Financial adviser accused of defrauding vulnerable clients

Indicted by grand jury for alleged theft of more than $838,350

August 16, 2011|By Eileen Ambrose, The Baltimore Sun

A federal grand jury indicted a Baltimore financial adviser Tuesday for mail fraud in an alleged scheme to defraud vulnerable clients including an 85-year-old with dementia of more than $838,500, according to the U.S. attorney for the District of Maryland.

Federal prosecutors say Ralph Edward Thomas Jr., 52, was vice president of a Harbor Bank subsidiary in late 2001 when he convinced a woman who was a trustee of her injured daughter's $3 million legal settlement to move the account to Harbor Bank.

Thomas siphoned off about $756,964 from the account, according to the indictment, and used the money to buy a Reisterstown house and to pay off credit cards.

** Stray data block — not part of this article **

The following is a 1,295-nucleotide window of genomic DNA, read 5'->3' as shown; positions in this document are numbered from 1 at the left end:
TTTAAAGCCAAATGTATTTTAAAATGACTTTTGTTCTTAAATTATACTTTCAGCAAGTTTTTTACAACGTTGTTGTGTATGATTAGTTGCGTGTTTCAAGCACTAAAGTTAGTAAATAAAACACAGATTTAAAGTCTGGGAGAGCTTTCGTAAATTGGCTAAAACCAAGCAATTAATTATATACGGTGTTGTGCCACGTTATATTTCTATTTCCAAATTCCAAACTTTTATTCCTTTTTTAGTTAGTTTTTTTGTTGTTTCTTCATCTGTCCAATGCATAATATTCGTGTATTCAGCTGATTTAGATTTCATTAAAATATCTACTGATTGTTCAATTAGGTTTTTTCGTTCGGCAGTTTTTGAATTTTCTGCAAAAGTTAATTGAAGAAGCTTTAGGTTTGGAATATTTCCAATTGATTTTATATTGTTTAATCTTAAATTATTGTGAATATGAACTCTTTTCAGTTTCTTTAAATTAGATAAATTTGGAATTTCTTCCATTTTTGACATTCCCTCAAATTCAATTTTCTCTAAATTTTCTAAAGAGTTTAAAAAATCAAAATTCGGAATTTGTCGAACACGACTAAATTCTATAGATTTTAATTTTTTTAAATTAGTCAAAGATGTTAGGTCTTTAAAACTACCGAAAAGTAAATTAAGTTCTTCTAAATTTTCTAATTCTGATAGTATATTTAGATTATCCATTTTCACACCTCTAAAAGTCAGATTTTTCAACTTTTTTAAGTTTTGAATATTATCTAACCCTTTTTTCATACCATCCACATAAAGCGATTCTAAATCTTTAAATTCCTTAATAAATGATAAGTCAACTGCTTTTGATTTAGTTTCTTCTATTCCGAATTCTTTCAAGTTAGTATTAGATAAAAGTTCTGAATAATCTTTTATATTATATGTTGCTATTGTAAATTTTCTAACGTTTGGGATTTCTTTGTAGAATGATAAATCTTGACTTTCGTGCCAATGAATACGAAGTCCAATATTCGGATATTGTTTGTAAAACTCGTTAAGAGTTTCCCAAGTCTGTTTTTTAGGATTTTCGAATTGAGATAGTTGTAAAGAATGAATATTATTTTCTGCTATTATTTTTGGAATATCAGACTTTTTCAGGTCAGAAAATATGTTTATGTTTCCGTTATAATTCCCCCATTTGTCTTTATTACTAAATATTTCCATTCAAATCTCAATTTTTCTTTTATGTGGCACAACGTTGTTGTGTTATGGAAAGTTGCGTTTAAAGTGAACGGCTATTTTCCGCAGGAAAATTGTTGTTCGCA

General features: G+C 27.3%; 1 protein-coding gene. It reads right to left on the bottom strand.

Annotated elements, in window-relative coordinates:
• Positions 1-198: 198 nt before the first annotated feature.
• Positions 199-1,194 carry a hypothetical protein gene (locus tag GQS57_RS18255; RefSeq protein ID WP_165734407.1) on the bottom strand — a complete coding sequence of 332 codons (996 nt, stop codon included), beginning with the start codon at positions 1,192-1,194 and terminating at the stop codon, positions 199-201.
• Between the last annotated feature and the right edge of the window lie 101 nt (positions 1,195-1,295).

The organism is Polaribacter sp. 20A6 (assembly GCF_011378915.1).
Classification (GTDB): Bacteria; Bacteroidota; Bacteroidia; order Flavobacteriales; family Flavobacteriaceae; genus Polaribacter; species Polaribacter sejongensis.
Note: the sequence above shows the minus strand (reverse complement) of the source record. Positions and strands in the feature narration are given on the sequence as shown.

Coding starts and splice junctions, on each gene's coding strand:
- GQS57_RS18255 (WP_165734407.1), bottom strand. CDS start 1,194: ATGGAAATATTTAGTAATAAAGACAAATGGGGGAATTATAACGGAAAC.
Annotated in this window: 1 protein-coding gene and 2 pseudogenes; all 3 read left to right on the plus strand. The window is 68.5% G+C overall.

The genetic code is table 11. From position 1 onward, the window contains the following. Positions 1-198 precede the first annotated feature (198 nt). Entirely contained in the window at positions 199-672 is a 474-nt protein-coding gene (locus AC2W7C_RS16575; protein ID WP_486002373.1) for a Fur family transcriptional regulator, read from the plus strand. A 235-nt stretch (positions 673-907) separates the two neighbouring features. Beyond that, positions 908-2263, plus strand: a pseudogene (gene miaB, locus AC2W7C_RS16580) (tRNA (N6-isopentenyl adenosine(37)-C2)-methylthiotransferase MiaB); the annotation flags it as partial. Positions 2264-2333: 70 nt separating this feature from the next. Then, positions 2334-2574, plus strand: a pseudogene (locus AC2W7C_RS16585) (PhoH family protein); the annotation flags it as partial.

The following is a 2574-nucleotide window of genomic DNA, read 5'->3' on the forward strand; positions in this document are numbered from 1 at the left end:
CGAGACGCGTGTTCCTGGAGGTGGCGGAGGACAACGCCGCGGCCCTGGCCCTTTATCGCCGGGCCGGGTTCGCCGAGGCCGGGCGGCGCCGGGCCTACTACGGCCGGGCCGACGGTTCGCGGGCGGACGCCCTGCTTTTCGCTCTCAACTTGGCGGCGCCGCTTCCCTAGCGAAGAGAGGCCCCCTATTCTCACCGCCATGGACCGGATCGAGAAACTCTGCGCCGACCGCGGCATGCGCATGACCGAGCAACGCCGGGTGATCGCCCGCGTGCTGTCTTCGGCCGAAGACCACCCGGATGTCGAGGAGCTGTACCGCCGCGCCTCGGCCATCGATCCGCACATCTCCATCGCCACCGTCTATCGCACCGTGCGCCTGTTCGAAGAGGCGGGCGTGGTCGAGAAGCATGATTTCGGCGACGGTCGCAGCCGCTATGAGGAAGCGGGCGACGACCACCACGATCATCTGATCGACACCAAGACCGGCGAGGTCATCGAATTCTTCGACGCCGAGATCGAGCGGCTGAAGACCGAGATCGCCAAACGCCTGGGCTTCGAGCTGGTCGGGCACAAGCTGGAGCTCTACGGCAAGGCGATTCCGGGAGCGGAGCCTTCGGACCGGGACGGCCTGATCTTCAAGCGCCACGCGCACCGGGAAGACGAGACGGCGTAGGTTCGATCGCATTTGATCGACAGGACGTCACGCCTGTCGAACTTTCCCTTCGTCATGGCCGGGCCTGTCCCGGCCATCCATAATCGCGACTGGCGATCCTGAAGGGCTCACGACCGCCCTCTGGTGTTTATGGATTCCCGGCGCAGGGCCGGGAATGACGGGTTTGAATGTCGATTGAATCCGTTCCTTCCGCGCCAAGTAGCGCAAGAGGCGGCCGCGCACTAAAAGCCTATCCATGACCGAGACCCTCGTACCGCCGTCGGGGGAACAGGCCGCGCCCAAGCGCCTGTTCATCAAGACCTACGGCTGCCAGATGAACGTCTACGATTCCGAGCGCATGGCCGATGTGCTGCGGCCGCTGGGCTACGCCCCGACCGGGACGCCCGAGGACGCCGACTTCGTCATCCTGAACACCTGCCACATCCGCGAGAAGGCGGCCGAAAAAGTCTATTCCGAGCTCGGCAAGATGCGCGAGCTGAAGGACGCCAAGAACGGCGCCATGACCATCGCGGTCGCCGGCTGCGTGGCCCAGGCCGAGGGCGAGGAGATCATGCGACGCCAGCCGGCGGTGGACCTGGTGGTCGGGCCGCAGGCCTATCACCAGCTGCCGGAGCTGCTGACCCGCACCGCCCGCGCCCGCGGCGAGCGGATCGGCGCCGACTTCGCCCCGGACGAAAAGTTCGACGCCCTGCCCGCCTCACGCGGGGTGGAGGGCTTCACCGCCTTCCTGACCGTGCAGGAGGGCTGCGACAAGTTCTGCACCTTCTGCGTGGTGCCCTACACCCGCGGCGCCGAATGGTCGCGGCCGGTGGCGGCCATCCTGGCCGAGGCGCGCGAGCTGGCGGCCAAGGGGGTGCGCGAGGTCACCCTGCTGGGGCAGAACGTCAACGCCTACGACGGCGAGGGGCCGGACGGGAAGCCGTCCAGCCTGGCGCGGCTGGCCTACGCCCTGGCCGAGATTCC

Prosecutors say Thomas also took out three mortgages on the woman's residence without her permission and used the proceeds for himself.

In 2006, they say, Thomas was working as a financial adviser for Wells Fargo Advisors and oversaw the distributions of an annuity for a Baltimore retiree and her 85-year-old sister, who suffered from dementia.

Thomas withdrew $75,000 from the annuity and used about half the money for personal purposes, according to the indictment.

A court appearance has not been scheduled.

Thomas faces up to 20 years in prison and a fine of up to $250,000. Prosecutors are seeking $838,350.04, including investment accounts owned by Thomas, the home in Reisterstown, and luxury automobiles.

Thomas could not be reached for comment.

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